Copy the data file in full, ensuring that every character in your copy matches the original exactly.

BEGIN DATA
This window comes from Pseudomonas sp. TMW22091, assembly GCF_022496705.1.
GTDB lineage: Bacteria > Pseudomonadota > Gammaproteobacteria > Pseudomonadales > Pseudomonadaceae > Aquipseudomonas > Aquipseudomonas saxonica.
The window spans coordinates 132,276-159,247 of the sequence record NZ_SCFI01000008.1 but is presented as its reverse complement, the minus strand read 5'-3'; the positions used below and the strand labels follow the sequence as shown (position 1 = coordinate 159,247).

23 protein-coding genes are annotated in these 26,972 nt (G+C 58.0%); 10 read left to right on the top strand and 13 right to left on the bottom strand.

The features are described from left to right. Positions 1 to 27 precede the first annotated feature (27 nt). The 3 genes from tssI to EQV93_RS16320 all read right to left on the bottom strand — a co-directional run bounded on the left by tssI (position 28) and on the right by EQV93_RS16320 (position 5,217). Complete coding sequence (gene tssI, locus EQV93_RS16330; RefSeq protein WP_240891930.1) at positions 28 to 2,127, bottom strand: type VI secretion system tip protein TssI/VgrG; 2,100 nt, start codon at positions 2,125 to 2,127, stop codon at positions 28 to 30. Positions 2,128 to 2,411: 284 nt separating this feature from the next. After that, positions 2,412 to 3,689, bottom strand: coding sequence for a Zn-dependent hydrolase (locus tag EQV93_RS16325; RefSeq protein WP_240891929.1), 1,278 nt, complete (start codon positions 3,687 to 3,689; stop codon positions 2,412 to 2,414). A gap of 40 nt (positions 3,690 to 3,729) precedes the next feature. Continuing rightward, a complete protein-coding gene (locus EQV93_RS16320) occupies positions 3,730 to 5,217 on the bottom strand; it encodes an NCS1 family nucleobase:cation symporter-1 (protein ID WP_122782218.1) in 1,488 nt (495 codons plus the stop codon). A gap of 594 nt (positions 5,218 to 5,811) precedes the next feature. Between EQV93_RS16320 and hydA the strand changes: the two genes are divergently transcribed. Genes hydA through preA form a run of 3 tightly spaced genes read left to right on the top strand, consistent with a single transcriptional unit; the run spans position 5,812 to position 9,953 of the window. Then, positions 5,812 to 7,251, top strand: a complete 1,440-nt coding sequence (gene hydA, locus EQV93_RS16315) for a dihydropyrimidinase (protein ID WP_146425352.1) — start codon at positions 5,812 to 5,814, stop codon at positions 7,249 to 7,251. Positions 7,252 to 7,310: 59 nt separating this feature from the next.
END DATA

This window comes from Pseudomonas sp. TMW22091, assembly GCF_022496705.1.
GTDB lineage: Bacteria > Pseudomonadota > Gammaproteobacteria > Pseudomonadales > Pseudomonadaceae > Aquipseudomonas > Aquipseudomonas saxonica.
The window spans coordinates 132,276-159,247 of the sequence record NZ_SCFI01000008.1 but is presented as its reverse complement, the minus strand read 5'-3'; the positions used below and the strand labels follow the sequence as shown (position 1 = coordinate 159,247).

23 protein-coding genes are annotated in these 26,972 nt (G+C 58.0%); 10 read left to right on the top strand and 13 right to left on the bottom strand.

The features are described from left to right. Positions 1 to 27 precede the first annotated feature (27 nt). The 3 genes from tssI to EQV93_RS16320 all read right to left on the bottom strand — a co-directional run bounded on the left by tssI (position 28) and on the right by EQV93_RS16320 (position 5,217). Complete coding sequence (gene tssI, locus EQV93_RS16330; RefSeq protein WP_240891930.1) at positions 28 to 2,127, bottom strand: type VI secretion system tip protein TssI/VgrG; 2,100 nt, start codon at positions 2,125 to 2,127, stop codon at positions 28 to 30. Positions 2,128 to 2,411: 284 nt separating this feature from the next. After that, positions 2,412 to 3,689, bottom strand: coding sequence for a Zn-dependent hydrolase (locus tag EQV93_RS16325; RefSeq protein WP_240891929.1), 1,278 nt, complete (start codon positions 3,687 to 3,689; stop codon positions 2,412 to 2,414). A gap of 40 nt (positions 3,690 to 3,729) precedes the next feature. Continuing rightward, a complete protein-coding gene (locus EQV93_RS16320) occupies positions 3,730 to 5,217 on the bottom strand; it encodes an NCS1 family nucleobase:cation symporter-1 (protein ID WP_122782218.1) in 1,488 nt (495 codons plus the stop codon). A gap of 594 nt (positions 5,218 to 5,811) precedes the next feature. Between EQV93_RS16320 and hydA the strand changes: the two genes are divergently transcribed. Genes hydA through preA form a run of 3 tightly spaced genes read left to right on the top strand, consistent with a single transcriptional unit; the run spans position 5,812 to position 9,953 of the window. Then, positions 5,812 to 7,251, top strand: a complete 1,440-nt coding sequence (gene hydA, locus EQV93_RS16315) for a dihydropyrimidinase (protein ID WP_146425352.1) — start codon at positions 5,812 to 5,814, stop codon at positions 7,249 to 7,251. Positions 7,252 to 7,310: 59 nt separating this feature from the next.